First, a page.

It has six standard screen presets, but it also offers user-selectable software controls over color temperature and gamma. The display provides 12-bit grayscale and supports a range of video and media center/PC resolutions: 14 (digital and analog) inputs for video resolutions of 480i, 480p, 720p, 1080i, and 1080p and PC resolutions of VGA, SVGA, XGA, SXGA, 720p, and 1080p. Response time is 7 milliseconds. Other features include advanced motion-adaptive de-interlacing and scaling, 3:2 pull-down detection, and digital noise reduction.
OK, so eight grand may still seem a lot for a TV, no matter how feature-packed. How about three?
Sony's 17" LUMA, multi-format, widescreen LCD monitor (LMD172WS) is available on the street for around $3,000. It features Sony's own color processing technology called ChromaTru, so the LCD can emulate SMPTE-C, EBU, or ITU-709 standards, according to Sony, with accurate gamma and white balance (color temp and gamma are selectable).
The image engine houses the video processing, input connections, option slots, controls, and power supply. As do most pro displays nowadays, the unit supports analog and digital signals such as NTSC, PAL, 480/60i, 575/50i, 480/60p, 576/60p, 1080/50i, 1080/60i, 720/60p, and 1080/24PsF. Optional input cards for SDI, HD-SDI, and iLink are available.
Another drop in pricing (this time to $1,500) will see a commensurate drop in features, of course. And though the display is only seven inches wide, the new Marshall V-R70P-HDA LCD is a nice little video-assist monitor. It can be mounted on a camera, and powered by a battery. It uses an internal A-to-D 10-bit converter (composite and component inputs are used) to handle incoming analog signals, passing them through a five-line comb filter and a color space converter for precise gamma correction.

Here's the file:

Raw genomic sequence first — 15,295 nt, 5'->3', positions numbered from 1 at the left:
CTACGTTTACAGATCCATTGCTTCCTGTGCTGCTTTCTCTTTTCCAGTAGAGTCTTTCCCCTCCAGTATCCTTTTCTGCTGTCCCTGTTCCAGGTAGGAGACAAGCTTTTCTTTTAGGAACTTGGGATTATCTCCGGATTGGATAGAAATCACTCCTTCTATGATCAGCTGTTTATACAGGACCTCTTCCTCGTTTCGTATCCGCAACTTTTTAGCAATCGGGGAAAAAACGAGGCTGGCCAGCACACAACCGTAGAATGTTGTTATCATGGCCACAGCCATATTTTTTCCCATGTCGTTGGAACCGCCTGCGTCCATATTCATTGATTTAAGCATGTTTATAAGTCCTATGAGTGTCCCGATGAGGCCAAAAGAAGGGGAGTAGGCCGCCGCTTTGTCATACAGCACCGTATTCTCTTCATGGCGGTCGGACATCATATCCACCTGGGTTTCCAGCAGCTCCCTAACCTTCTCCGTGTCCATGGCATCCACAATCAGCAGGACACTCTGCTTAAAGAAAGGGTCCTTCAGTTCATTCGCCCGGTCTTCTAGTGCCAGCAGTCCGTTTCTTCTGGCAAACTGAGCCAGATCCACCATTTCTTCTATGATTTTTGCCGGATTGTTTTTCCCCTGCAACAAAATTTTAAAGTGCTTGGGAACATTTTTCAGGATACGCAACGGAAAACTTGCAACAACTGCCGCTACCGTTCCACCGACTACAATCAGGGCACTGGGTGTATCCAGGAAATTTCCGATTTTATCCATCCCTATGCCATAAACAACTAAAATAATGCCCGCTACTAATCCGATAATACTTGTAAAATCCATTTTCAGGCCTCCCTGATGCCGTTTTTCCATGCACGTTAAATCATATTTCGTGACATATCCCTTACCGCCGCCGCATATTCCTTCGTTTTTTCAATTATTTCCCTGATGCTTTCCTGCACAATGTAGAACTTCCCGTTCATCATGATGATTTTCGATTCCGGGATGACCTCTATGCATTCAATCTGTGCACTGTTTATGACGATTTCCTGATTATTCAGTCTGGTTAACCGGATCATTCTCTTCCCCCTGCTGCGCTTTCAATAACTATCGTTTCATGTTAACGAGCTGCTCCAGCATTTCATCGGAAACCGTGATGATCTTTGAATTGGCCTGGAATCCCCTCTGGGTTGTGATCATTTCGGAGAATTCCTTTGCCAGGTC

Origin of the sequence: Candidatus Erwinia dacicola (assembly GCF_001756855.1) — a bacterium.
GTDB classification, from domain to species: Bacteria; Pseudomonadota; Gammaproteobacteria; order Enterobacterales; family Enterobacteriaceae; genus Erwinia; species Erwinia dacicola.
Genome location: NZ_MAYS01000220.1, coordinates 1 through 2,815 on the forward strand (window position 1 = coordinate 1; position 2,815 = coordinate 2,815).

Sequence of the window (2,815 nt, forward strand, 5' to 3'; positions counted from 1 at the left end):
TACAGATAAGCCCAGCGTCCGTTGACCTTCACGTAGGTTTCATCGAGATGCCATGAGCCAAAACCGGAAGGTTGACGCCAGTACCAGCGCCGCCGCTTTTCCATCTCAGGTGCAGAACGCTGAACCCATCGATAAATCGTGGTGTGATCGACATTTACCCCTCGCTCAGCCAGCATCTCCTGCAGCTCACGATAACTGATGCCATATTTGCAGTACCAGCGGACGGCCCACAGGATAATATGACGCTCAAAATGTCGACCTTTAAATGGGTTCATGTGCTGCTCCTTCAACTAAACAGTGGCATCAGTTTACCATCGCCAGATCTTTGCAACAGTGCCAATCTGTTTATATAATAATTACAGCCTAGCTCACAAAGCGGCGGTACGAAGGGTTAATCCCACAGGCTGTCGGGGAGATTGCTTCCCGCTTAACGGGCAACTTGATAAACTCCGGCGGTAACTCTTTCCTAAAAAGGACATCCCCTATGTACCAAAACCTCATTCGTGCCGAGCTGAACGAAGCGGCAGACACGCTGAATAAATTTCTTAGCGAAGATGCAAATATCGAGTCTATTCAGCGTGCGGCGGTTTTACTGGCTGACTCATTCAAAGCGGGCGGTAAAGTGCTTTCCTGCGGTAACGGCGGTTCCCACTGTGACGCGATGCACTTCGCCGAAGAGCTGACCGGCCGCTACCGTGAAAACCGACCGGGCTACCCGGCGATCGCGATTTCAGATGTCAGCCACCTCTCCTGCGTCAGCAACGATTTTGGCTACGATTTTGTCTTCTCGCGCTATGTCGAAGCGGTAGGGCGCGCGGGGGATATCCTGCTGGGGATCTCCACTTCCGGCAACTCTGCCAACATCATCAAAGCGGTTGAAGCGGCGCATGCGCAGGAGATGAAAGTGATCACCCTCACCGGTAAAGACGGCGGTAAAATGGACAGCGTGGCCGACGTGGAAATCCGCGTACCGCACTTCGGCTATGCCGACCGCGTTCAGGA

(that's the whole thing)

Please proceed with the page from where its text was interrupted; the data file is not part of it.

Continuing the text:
Color bars and a blue screen-only adjustment setting, necessary tools for proper monitor set-up, are built-in to the unit, both somewhat unique on a field LCD. Its relatively high contrast and luminance settings mean the display can be used well in outdoor settings. It weighs less than two pounds and is priced around $1,500.
By the way, for you multi-camera or live-switch videographers, Marshall is introducing a four-screen LCD display combo, with adjustable screen aspect ratios, blue gun adjustment, and DVI or VGA compatibility, all with the same platform of brightness, luminance, and contrast specs as the company's larger displays.
Four 3.5" screens are in the rackmountable unit.
So, is $1,500 still too much for a monitor you can control, adjust, and depend on? How about $100? Well, ikan introduced a new line of affordable LCD monitors for the video production and AV markets, with models ranging from 2.5 inches up to 9 inches. They all feature AC/DC operation and come with A/V cables for basic connectivity.
The V2500 is the smallest of the line, 2.5 inches, with the smallest price, $99.95. It has brightness and contrast controls, but that is the extent to which you can adjust its image. The V7000 7" and the V9000 9" displays are 4:3 and 16:9 switchable and do include on screen menus for slightly more image control. Both monitors feature horizontal and vertical display flipping to accommodate any mounting position, a single-connector disconnect for easy setups and strikes, and NTSC or PAL compatibility. List pricing is $349 and $449, respectively. (Nebtec and Varizoom are among the other companies offering camera-mount LCD displays.)
One spec puts these functional, low-cost but restrictive displays into context: the ikans offer a contrast ratio of about 150:1. From the first monitor we cited, at some 3000:1, you can begin to see the wide range of prices and qualities that you will depend on when your video gets screened—whether you've checked it ahead of time, or not!